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J Clin Endocrinol Metab. 2018 Mar 1;103(3):1088-1094. doi: 10.1210/jc.2017-02265.

Pramlintide but Not Liraglutide Suppresses Meal-Stimulated Glucagon Responses in Type 1 Diabetes.

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Department of Pediatrics, Endocrinology and Diabetes Section, Yale School of Medicine, New Haven, Connecticut.
Department of Women's and Children's Health, University of Padova, Padova, Italy.



Postprandial hyperglycemia remains a challenge in type 1 diabetes (T1D) due, in part, to dysregulated increases in plasma glucagon levels after meals.


This study was undertaken to examine whether 3 to 4 weeks of therapy with pramlintide or liraglutide might help to blunt postprandial hyperglycemia in T1D by suppressing plasma glucagon responses to mixed-meal feedings.


Two parallel studies were conducted in which participants underwent mixed-meal tolerance tests (MMTTs) without premeal bolus insulin administration before and after 3 to 4 weeks of treatment with either pramlintide (8 participants aged 20 ± 3 years, hemoglobin A1c 6.9 ± 0.5%) or liraglutide (10 participants aged 22 ± 3 years, hemoglobin A1c 7.6 ± 0.9%).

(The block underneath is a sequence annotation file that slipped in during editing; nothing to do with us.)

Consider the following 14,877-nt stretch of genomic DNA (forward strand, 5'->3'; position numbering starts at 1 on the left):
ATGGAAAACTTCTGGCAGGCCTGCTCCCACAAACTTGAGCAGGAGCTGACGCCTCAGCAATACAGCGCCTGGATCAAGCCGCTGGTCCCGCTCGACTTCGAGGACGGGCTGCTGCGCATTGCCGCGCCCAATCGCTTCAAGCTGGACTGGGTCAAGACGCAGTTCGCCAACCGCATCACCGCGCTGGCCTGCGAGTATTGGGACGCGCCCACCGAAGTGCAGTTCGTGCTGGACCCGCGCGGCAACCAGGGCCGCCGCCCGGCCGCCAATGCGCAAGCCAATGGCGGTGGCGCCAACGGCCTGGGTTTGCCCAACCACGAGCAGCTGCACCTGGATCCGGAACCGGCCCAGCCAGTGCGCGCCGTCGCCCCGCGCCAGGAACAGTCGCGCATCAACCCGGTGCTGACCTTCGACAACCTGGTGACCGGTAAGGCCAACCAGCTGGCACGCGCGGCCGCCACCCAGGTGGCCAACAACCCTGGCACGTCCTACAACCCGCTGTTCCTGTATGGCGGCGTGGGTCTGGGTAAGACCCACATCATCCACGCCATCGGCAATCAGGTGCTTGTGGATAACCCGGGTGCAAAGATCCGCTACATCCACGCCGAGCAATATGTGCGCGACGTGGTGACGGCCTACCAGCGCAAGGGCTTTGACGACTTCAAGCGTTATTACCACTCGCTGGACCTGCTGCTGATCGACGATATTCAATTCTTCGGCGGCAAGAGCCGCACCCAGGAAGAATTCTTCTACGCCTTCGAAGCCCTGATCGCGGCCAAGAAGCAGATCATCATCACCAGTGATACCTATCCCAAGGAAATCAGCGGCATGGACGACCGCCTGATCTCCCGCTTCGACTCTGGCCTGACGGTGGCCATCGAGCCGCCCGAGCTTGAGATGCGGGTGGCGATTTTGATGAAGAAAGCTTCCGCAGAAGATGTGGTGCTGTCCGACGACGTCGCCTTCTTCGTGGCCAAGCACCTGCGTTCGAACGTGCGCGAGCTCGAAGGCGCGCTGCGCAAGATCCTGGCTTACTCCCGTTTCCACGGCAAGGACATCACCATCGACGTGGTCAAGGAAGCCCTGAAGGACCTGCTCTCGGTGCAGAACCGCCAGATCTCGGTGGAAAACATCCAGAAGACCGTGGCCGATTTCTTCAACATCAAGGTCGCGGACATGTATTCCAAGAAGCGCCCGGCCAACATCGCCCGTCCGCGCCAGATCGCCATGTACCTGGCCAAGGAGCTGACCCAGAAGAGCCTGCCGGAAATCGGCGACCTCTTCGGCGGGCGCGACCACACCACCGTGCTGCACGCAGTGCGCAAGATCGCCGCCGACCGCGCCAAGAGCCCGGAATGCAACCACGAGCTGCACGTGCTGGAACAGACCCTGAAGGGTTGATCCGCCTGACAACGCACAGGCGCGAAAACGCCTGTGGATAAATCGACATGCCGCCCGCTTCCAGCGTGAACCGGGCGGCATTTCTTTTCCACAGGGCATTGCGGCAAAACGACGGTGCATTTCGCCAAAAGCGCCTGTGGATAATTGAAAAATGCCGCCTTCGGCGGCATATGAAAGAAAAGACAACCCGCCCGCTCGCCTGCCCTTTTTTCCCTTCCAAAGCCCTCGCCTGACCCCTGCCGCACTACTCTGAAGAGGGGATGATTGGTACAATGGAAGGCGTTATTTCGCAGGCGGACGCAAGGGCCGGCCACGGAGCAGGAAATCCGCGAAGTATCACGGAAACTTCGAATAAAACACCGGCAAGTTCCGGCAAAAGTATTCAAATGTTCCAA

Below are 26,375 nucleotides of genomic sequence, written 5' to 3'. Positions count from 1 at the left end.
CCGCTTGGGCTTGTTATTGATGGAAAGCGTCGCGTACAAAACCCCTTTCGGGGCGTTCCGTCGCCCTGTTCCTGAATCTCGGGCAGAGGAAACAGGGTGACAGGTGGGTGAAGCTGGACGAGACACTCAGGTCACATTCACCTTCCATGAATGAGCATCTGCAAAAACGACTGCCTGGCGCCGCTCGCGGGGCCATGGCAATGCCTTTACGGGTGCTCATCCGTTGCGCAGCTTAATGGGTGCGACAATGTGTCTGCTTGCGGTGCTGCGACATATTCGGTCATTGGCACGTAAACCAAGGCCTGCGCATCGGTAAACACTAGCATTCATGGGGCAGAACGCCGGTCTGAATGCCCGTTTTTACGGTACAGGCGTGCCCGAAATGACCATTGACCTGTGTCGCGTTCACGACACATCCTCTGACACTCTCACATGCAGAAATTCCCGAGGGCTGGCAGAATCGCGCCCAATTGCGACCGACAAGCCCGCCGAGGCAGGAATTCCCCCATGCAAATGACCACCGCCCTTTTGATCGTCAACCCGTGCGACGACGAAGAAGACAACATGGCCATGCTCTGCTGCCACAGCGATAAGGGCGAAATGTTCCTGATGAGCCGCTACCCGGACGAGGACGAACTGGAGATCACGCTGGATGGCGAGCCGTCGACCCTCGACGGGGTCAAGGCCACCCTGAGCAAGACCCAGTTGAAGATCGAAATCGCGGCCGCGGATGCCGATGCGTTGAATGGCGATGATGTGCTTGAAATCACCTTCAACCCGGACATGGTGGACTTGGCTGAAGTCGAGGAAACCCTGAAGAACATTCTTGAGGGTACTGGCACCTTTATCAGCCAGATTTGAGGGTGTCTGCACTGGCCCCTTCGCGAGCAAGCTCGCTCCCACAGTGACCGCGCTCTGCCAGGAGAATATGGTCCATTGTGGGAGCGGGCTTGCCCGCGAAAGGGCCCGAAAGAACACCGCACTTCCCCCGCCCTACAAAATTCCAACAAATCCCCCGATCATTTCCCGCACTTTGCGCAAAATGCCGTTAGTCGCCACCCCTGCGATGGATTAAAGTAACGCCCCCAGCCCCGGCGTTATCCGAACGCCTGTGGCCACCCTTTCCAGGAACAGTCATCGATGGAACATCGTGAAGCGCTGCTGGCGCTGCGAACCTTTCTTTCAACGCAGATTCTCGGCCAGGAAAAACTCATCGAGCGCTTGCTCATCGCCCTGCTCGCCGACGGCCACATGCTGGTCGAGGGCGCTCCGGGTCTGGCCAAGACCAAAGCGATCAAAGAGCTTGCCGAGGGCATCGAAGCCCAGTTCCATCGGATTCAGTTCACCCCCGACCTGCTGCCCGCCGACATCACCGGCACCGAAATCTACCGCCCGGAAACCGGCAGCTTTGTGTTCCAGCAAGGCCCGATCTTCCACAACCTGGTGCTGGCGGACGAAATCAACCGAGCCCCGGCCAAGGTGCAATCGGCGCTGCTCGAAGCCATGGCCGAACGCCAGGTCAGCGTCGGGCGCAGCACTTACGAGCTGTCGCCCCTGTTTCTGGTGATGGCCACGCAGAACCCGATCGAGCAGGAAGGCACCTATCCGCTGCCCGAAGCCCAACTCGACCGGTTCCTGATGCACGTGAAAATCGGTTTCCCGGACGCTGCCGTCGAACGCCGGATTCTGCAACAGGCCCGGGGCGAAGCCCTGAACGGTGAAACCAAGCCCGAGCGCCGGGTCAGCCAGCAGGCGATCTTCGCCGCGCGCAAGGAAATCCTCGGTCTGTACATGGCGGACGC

Compared with pretreatment responses to the MMTT, treatment with pramlintide reduced the peak increment in glucagon from 32 ± 16 to 23 ± 12 pg/mL (P < 0.02). In addition, the incremental area under the plasma glucagon curve from 0 to 120 minutes dropped from 1988 ± 590 to 737 ± 577 pg/mL/min (P < 0.001), which was accompanied by a similar reduction in the meal-stimulated increase in the plasma glucose curve from 11,963 ± 1424 mg/dL/min pretreatment vs 2493 ± 1854 mg/dL/min after treatment (P < 0.01). In contrast, treatment with liraglutide had no effect on plasma glucagon and glucose responses during the MMTT.


Adjunctive treatment with pramlintide may provide an effective means to blunt postmeal hyperglycemia in T1D by suppressing dysregulated plasma glucagon responses. In contrast, plasma glucose and glucagon responses were unchanged after 3 to 4 weeks of treatment with liraglutide.

[Indexed for MEDLINE]
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